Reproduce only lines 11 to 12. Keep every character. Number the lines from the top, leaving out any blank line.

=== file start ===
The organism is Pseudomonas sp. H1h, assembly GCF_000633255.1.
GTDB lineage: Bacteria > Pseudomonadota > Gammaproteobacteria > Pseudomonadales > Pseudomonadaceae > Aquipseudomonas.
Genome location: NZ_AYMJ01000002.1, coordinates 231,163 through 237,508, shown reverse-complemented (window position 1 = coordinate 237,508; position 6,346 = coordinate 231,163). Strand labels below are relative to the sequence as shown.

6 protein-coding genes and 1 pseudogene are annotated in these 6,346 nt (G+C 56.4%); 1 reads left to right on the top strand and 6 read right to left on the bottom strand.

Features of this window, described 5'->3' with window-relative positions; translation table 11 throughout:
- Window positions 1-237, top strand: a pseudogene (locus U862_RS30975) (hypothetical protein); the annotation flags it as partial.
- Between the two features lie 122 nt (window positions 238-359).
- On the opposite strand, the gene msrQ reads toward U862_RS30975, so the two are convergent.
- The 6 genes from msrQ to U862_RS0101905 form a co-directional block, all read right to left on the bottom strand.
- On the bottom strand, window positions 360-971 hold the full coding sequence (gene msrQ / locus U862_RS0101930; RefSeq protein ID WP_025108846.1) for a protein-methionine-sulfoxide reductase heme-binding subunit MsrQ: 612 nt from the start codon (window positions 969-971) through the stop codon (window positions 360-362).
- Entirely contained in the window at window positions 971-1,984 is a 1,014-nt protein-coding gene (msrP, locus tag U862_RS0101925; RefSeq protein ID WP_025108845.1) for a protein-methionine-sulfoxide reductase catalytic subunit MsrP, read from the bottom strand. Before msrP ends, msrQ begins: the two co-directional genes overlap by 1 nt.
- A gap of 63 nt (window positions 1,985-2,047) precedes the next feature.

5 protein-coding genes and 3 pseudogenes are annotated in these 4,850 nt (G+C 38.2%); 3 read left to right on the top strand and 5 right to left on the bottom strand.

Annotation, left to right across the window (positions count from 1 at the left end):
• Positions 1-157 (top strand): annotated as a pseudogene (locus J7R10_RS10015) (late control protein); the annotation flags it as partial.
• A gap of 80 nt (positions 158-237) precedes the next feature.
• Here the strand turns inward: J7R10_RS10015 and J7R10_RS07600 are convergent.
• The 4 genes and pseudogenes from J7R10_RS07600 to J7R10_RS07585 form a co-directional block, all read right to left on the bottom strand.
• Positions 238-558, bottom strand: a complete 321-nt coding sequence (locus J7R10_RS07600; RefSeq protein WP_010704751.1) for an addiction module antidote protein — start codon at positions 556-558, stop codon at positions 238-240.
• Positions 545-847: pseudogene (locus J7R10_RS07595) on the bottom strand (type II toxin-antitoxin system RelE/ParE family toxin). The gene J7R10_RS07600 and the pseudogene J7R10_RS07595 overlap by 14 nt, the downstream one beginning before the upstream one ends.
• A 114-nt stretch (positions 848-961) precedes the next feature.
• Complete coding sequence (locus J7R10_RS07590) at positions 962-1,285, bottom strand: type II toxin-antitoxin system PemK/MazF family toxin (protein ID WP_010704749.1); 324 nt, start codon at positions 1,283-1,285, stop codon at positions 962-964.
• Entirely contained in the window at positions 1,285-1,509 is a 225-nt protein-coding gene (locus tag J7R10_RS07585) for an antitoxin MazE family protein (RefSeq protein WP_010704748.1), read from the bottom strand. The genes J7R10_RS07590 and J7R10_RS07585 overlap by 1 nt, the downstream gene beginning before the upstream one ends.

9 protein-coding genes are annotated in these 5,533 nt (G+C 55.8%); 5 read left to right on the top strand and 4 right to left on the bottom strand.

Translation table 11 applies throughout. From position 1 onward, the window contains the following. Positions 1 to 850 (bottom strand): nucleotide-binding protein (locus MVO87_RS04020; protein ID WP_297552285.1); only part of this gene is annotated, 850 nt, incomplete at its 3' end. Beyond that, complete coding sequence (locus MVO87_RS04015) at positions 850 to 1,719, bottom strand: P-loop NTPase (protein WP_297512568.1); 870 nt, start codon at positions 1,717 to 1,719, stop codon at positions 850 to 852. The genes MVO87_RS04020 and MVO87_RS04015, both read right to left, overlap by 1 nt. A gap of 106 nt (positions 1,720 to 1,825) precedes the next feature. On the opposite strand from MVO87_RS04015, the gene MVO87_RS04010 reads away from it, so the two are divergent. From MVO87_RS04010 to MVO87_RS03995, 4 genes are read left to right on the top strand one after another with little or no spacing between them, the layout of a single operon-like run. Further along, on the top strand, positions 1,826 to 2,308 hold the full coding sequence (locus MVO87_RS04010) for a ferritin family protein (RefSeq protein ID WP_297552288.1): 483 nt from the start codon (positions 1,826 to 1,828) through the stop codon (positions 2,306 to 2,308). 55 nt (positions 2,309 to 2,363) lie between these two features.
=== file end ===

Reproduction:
- Entirely contained in the window at window positions 971-1,984 is a 1,014-nt protein-coding gene (msrP, locus tag U862_RS0101925; RefSeq protein ID WP_025108845.1) for a protein-methionine-sulfoxide reductase catalytic subunit MsrP, read from the bottom strand. Before msrP ends, msrQ begins: the two co-directional genes overlap by 1 nt.
- A gap of 63 nt (window positions 1,985-2,047) precedes the next feature.